Tim Tate

Author, Film-Maker & Investigative Journalist


The Truth Shall Make You Free Fret


The Independent Inquiry Into Child Sexual Abuse is under sustained attack.


It is under attack from outside – by MPs and (in particular) the press; and from the inside, by a steady stream of anonymous leaks emanating apparently from some of its senior staff.


There is a pattern to these attacks, and – followed closely – it points to a fundamental problem at the heart of the Inquiry. That problem is the Home Office.


On September 5, the former Inquiry chair, Dame Lowell Goddard, sent a nine-page letter to the Home Affairs Committee. In it she attempted to explain the issues which led her to resign from her post. I am posting it below.


Godard letter to HA Committee



Little or no attention has been paid to that letter: instead, the focus has been on allegations, leaked by someone from within the Inquiry leaked to The Times, that Goddard made racist comments and was abusive to Inquiry staff.  No actual evidence has been adduced of this alleged misconduct – merely the fact that the Inquiry secretary John O’Brien had reported them to the Home Office – and Goddard has vehemently denied the allegations, calling them “falsities”, “malicious” and part of “a vicious campaign”.


True or not, they have – once again, led to calls for the Inquiry to be closed down.


The Home Office is central to this fiasco.   Ostensibly, it has no involvement in the Inquiry, other than being the department responsible for paying for it. As Home Secretary Amber Rudd told the House of Commons yesterday:


“It is an independent body, established under the Inquiries Act 2005. The Home Office is the sponsor Department, and I am responsible for the terms of reference, appointing the chair and panel members, and providing funding … The appointment of staff and the day-to-day running are matters for the chair.”


The reality is somewhat different. More than 30 members of the Inquiry secretariat are Home Office staff. John O’Brien, the Inquiry secretary whose passing on of unsourced allegations about Goddard was leaked to the Times, is the Home Office’s “Director of Safeguarding”.    His “SCS2” staff grade has an annual salary of up to £162,500.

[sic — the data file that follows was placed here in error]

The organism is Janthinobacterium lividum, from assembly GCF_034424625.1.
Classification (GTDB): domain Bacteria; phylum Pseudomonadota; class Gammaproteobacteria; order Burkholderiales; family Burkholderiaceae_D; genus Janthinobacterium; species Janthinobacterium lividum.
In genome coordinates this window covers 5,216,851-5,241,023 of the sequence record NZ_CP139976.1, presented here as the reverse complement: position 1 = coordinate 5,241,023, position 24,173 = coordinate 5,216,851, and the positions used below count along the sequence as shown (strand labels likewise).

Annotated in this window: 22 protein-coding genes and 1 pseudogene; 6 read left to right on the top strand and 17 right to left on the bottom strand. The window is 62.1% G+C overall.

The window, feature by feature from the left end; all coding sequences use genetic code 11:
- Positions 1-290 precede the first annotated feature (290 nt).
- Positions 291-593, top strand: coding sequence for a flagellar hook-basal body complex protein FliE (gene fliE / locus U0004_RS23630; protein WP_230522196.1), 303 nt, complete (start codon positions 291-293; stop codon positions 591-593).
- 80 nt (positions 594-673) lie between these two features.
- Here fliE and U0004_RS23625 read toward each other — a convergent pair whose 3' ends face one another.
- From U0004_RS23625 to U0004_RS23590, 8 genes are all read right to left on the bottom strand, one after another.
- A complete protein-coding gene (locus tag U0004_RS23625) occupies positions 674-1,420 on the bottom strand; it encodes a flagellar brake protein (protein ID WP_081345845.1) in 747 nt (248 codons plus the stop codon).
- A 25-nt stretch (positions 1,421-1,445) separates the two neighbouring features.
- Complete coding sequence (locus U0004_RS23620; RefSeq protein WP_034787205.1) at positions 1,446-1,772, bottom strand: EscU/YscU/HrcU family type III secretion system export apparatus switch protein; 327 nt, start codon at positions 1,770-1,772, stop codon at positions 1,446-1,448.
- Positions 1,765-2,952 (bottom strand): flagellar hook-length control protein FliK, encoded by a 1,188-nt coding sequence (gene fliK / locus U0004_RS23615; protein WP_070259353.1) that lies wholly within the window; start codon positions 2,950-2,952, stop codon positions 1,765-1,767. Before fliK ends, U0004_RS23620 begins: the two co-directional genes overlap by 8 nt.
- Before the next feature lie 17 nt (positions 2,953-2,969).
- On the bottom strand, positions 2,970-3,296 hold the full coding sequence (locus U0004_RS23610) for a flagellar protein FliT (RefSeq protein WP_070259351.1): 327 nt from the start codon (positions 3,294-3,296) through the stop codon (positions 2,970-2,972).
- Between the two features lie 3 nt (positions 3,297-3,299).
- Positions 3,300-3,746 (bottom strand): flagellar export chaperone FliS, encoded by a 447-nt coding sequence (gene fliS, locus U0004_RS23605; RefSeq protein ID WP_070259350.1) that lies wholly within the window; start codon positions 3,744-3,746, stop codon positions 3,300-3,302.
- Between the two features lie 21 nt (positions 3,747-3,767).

Why does this matter ?   Is it not both reasonable and sensible for the Home Office to second its staff to an Inquiry under its financial control ?


There are two reasons why the answer has to be ‘no’.


The first is that the Home Office is itself the subject of serious allegations involving organised paedophilia and child sexual abuse.   In August I posted on this blog the written evidence I submitted to IICSA which detailed the failures of the Home Office and the police to act on very clear evidence of paedophile activity in the 1980s and 1990s. At least part of that activity – an office of the Paedophile Information Exchange – was on Home Office premises.


I am re-posting below my IICSA submission. It sets out evidence which shows that the Home Office has serious questions to answer about its actions, its policy decisions, its record-keeping and its alleged funding relationship to PIE.  All of these should fall squarely within the Inquiry’s remit, and should clearly disqualify the Home Office from playing any part in the Inquiry’s operation.


Submission to the IICSA - redacted version



Goddard herself set out the second reason.  Her letter to the Home Affairs Committee highlighted the problem which Home Office involvement has caused IICSA. She wrote: